There are no two-person arguments in a family. In a family, conflict always breaks down into a three-person triangle.
Bowen Center: “A triangle is a three-person relationship system. It is considered the building block or “molecule” of larger emotional systems because a triangle is the smallest stable relationship system. A two-person system is unstable because it tolerates little tension before involving a third person. A triangle can contain much more tension without involving another person because the tension can shift around three relationships. If the tension is too high for one triangle to contain, it spreads to a series of “interlocking” triangles. Spreading the tension can stabilize a system, but nothing is resolved.”
Bowen Center: Triangles
There are no two-person arguments in a family. Either they break down into a coalition of the parents against the child (called the “identified patient”), or into a coalition of a parent with the child against the other parent (called a “cross-generational coalition”).
Salvador Minuchin, the founder of the Structural school of family systems therapy has a Structural family diagram depicting a cross-generational coalition of a father and son against the mother, resulting in an “emotional cutoff” (Bowen) in the child’s relationship with the mother.
Cloe Madanes, the co-founder of the Strategic school of family systems therapy, describes the cross-generational coalition in her 2018 book, Changing Relationships.
From Madanes: “In most organizations, families, and relationships, there is hierarchy: one person has more power and responsibility than another. Whenever there is hierarchy, there is the possibility of cross-generational coalitions. The husband and wife may argue over how the wife spends money. At a certain point, the wife might enlist the older son into a coalition against the husband. Mother and son may talk disparagingly about the father and to the father, and secretly plot about how to influence or deceive him. The wife’s coalition with the son gives her power in relation to the husband and limits the husband’s power over how she spends money. The wife now has an ally in her battle with her husband, and the husband now runs the risk of alienating his son.”
From Madanes: “Such a cross-generational coalition can stabilize a marriage, but it creates a triangle that weakens the position of both husband and wife. Now the son has the source of power over both of them. Cross-generational coalitions take different forms in different families (Madanes, 2009). The grandparent may side the grandchild against a parent. An aunt might side with the niece against her father. A husband might join his father against the wife.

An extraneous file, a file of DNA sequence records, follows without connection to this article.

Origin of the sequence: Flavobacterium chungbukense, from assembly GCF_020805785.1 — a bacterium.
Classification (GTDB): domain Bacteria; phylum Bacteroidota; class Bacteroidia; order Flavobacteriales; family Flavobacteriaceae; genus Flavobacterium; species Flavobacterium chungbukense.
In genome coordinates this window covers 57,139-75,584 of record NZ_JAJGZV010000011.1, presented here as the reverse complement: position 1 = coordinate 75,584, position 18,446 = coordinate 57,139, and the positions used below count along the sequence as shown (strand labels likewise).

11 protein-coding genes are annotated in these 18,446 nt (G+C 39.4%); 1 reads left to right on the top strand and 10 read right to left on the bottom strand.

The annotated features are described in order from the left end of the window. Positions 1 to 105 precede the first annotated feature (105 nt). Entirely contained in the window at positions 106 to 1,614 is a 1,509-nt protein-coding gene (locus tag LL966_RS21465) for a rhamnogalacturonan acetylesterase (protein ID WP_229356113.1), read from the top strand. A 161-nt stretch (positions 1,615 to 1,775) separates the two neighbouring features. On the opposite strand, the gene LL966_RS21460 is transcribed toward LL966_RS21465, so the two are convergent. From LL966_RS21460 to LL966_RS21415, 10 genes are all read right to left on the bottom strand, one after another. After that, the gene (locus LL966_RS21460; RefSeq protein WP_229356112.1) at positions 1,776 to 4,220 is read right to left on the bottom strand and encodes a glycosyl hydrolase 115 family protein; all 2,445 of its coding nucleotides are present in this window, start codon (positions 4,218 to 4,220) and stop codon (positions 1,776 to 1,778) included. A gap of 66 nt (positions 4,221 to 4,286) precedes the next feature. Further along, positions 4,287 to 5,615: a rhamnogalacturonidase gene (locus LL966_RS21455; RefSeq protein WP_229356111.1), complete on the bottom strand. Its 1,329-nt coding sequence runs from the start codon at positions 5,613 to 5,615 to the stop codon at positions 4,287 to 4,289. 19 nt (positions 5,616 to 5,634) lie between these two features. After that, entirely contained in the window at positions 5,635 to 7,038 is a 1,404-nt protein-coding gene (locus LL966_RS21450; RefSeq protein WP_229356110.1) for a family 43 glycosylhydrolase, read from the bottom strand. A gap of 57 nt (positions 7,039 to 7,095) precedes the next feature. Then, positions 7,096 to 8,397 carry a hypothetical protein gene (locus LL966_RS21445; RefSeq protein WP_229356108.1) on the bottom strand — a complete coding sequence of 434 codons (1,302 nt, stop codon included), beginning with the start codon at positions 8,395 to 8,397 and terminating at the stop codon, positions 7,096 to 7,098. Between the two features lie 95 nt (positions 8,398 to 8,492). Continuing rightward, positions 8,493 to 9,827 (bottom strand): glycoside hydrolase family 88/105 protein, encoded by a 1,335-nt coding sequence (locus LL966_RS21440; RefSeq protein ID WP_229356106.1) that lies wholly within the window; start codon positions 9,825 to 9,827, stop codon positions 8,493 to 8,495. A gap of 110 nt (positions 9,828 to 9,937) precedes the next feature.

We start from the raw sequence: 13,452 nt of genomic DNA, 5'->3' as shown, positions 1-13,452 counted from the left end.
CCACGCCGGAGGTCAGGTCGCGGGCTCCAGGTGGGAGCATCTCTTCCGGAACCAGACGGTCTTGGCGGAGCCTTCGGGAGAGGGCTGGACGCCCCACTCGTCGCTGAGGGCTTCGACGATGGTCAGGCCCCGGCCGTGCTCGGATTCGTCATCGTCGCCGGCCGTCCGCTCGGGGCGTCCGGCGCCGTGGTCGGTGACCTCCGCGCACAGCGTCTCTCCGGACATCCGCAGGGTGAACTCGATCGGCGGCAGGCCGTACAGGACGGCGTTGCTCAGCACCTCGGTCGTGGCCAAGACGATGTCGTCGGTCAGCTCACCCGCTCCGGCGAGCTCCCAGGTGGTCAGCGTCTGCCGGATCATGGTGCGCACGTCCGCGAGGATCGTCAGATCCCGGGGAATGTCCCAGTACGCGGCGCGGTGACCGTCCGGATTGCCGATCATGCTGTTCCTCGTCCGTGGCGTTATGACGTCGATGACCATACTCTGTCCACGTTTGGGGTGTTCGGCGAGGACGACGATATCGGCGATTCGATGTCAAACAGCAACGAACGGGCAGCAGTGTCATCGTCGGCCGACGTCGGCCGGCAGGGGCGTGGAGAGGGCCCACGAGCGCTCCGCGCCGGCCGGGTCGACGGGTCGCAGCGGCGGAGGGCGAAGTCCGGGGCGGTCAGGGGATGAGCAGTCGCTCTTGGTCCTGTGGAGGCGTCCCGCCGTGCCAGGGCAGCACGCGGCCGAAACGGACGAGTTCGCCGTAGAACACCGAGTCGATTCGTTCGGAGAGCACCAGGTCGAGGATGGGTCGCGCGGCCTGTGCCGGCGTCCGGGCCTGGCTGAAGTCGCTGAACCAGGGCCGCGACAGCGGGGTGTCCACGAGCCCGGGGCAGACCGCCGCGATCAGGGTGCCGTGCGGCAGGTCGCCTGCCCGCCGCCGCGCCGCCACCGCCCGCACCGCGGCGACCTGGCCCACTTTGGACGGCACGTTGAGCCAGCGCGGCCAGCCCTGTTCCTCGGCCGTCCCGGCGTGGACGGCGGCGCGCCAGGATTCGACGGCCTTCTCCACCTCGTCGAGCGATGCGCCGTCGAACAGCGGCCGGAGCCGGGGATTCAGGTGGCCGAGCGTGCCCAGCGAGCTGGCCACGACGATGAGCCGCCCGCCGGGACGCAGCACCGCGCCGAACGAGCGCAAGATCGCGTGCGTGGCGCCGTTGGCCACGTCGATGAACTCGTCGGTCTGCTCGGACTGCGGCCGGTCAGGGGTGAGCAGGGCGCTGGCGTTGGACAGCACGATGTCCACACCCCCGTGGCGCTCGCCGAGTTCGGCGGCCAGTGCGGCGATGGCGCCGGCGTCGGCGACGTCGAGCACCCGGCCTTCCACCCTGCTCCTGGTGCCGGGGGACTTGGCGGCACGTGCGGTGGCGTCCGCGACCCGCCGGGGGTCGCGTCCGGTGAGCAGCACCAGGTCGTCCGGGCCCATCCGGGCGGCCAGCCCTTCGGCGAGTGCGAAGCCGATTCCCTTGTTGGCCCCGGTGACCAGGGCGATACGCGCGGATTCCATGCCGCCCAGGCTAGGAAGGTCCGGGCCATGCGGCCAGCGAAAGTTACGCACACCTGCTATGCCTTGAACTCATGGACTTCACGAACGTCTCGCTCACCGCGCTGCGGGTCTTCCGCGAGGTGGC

From Madanes: “These alliances are most often covert and are rarely expressed verbally. They involve painful conflicts that can continue for years. Sometimes cross-generational coalitions are overt. A wife might confide her marital problems to her child and in this way antagonize the child against the father. Parents may criticize a grandparent and create a conflict in the child who loves both the grandparent and the parents. This child may feel conflicted as a result, suffering because his or her loyalties are divided.”
Jay-Haley, the other co-founder of Strategic family systems therapy provides the professional definition of a cross-generational coalition.
From Haley: “The people responding to each other in the triangle are not peers, but one of them is of a different generation from the other two… In the process of their interaction together, the person of one generation forms a coalition with the person of the other generation against his peer. By ‘coalition’ is meant a process of joint action which is against the third person… The coalition between the two persons is denied. That is, there is certain behavior which indicates a coalition which, when it is queried, will be denied as a coalition… In essence, the perverse triangle is one in which the separation of generations is breached in a covert way. When this occurs as a repetitive pattern, the system will be pathological.” (Haley, 1977, p. 37)
Notice Haley calls the cross-generational coalition a “perverse triangle.”
These are the top people in family systems therapy – Bowen – Minuchin – Madanes – Haley.
Do you think family systems therapy would be relevant to apply to family conflict in the courts?
Do they apply family systems constructs and principles to their work with family conflict in the courts?
Is that unethical practice in violation of Standard 2.04 Bases for Scientific and Professional Judgments that requires – mandatory – that psychologists apply the “established scientific and professional knowledge of the disciple” as the bases for their professional judgments?
Do they even know family systems constructs and principles when assessing and treating family conflicts?
Are they in violation of Standard 2.01 of the APA ethics code for practicing beyond the boundaries of their competence?
Do the licensing boards care that they are in violation of Standards 2.04 and 2.01 of the APA ethics code?
I don’t know. Someone should ask them and find out why they don’t enforce ethical standards of practice in the family courts.
Don’t you deserve to have ethical and competent psychologists treating you and your children?
Craig Childress, Psy.D.
Clinical Psychologist, CA PSY 18857